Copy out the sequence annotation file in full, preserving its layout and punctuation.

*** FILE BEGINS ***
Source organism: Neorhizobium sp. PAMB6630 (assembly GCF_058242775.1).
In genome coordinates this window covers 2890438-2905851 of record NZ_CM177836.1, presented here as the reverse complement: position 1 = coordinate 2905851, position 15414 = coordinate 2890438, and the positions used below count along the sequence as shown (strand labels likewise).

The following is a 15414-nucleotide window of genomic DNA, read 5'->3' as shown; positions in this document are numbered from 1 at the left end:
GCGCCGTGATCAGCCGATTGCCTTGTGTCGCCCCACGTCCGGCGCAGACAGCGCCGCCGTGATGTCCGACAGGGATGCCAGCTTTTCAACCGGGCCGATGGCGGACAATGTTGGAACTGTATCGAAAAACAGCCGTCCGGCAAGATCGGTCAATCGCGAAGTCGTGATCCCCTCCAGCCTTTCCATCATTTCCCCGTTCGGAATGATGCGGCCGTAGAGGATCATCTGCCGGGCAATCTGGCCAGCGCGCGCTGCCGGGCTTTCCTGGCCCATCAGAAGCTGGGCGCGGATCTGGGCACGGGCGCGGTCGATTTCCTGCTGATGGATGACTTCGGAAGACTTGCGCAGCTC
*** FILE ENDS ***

Source organism: Neorhizobium sp. PAMB6630 (assembly GCF_058242775.1).
In genome coordinates this window covers 2890438-2905851 of record NZ_CM177836.1, presented here as the reverse complement: position 1 = coordinate 2905851, position 15414 = coordinate 2890438, and the positions used below count along the sequence as shown (strand labels likewise).

The following is a 15414-nucleotide window of genomic DNA, read 5'->3' as shown; positions in this document are numbered from 1 at the left end:
GCGCCGTGATCAGCCGATTGCCTTGTGTCGCCCCACGTCCGGCGCAGACAGCGCCGCCGTGATGTCCGACAGGGATGCCAGCTTTTCAACCGGGCCGATGGCGGACAATGTTGGAACTGTATCGAAAAACAGCCGTCCGGCAAGATCGGTCAATCGCGAAGTCGTGATCCCCTCCAGCCTTTCCATCATTTCCCCGTTCGGAATGATGCGGCCGTAGAGGATCATCTGCCGGGCAATCTGGCCAGCGCGCGCTGCCGGGCTTTCCTGGCCCATCAGAAGCTGGGCGCGGATCTGGGCACGGGCGCGGTCGATTTCCTGCTGATGGATGACTTCGGAAGACTTGCGCAGCTC